• communItY ProgrAm: mAnIto IKWe KAgIIKWe (the motherIng ProJect) Manito Ikwe Kagiikwe (The Mothering Project), located at Mount Carmel Clinic (MCC) in Winnipeg’s North End, provides prenatal care, parenting and child development support, group programming, advocacy, and addiction support for vulnerable pregnant women and new mothers. It is a program that focuses on harm reduction services, trauma informed programming, and relationship based support, with a focus on culture.

    The Mount Carmel Clinic was established in Winnipeg in 1926 and has evolved into a community health centre whose purpose is to create and promote healthy inner-city communities. In November 2012, The Mothering Project was given the Spirit Name “Manito Ikwe Kagiikwe”, an Ojibwe word which means “spirit woman teachings.”

    The program works with families over the long-term until children reach the age of 5 and support women who are parenting full-time, part-time, or who have their children in foster care or living with extended family. The expanded Infant Daycare Centre at MCC has 16 infant spaces for program participants which has allowed several mothers to keep their children out of care and at home completely. Once the children

  • transition out of the infant program, they can attend The Anne Ross Day Nursery, which is the the preschool daycare program at MCC. The program is able to provide addictions counselling and support, culturally informed trauma counselling, and support from a social worker to assist families with navigating the Child and Family Services system.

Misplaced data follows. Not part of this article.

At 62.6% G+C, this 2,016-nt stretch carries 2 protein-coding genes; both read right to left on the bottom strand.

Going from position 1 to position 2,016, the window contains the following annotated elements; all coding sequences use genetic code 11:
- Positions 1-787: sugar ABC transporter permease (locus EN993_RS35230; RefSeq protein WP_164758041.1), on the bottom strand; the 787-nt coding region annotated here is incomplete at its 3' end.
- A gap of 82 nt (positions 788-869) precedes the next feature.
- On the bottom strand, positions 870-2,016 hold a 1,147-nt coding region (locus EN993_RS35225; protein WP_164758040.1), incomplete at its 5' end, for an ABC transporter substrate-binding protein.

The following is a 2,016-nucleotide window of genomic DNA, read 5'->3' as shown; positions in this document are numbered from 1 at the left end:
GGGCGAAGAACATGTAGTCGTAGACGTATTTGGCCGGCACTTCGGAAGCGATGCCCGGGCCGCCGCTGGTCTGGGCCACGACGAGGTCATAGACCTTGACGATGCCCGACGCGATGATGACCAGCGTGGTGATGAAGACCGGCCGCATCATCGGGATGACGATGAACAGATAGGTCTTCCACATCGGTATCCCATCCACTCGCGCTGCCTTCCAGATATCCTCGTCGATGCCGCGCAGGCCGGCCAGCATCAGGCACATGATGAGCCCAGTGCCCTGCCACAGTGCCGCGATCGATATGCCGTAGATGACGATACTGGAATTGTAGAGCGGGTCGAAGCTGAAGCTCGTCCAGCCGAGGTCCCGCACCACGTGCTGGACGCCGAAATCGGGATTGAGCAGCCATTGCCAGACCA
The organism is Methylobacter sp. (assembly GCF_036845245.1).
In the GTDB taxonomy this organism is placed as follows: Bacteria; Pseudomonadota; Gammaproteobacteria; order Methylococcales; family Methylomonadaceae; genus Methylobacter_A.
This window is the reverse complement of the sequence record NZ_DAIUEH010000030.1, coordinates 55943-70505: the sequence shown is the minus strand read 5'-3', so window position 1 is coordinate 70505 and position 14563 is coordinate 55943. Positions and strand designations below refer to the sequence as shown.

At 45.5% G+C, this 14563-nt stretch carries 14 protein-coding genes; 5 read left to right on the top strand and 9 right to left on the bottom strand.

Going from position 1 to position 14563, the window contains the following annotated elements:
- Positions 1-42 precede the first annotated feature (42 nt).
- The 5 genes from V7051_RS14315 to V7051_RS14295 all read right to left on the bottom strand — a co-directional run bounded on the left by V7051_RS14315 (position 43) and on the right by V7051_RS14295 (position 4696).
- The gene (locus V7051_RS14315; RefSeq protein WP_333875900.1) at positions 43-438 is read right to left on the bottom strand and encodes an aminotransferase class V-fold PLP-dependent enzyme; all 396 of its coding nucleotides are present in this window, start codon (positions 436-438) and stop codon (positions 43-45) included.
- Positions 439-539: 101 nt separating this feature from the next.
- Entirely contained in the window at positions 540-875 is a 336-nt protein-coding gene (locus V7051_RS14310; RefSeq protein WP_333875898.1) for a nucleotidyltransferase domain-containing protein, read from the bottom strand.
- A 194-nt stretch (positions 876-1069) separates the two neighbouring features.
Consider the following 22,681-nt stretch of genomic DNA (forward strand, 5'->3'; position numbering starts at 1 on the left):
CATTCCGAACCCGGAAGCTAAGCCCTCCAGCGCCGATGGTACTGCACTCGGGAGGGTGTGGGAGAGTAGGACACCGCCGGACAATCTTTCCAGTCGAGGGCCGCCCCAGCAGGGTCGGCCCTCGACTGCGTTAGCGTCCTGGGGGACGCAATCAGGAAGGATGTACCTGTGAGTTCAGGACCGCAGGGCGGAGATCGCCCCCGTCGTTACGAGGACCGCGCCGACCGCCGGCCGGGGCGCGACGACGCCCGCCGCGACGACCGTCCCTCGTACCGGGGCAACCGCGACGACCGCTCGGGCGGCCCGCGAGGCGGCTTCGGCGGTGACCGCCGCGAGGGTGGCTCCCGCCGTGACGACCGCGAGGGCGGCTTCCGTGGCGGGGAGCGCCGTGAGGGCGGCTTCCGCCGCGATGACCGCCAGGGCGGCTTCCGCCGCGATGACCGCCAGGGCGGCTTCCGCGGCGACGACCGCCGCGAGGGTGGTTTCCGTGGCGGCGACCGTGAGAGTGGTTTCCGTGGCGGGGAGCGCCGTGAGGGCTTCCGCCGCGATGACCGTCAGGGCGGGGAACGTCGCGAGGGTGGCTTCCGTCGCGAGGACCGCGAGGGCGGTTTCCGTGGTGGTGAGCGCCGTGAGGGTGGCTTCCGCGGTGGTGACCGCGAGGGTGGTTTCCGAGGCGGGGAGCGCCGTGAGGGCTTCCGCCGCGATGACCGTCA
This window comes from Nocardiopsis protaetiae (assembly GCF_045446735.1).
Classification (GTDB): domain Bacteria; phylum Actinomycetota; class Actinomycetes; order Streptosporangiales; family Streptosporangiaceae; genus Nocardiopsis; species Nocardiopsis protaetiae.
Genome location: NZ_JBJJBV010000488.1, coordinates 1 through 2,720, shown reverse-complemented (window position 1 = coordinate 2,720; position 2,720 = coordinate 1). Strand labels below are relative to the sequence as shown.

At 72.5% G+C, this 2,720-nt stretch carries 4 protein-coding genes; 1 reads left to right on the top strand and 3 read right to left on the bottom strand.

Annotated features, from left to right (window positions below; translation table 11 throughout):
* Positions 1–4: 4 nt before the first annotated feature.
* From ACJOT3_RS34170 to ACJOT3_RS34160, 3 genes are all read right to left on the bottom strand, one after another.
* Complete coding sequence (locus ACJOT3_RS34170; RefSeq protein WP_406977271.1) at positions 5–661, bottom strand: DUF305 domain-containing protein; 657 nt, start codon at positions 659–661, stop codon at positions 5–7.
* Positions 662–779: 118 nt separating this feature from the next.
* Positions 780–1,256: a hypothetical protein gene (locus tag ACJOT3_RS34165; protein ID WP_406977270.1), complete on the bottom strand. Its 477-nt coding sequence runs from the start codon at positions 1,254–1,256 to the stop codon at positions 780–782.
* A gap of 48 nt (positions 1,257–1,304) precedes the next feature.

Many of the women in the program have been disconnectedfrom their Indigenous heritage. As women are ready andinterested, they are able to participate in opportunities to learnabout culture and Indigenous identity through activities such assmudging and a drumming circle, and group programming that incorporates the 7 Sacred Teachings and Indigenous ways of knowing.

    The program has been shown to be effective in a number of areas, including shorter hospital stays and healthier babies, women stopping or reducing substance use, connecting women with social assistance and housing, and making the changes needed to take their children home with them from the hospital.

    LEARN MOREWatch a short video about The Mothering Project. “Meeting Women Where They Are At: Community Making a Difference” is available on the Manitoba FASD Coalition websitewww.fasdcoalition.ca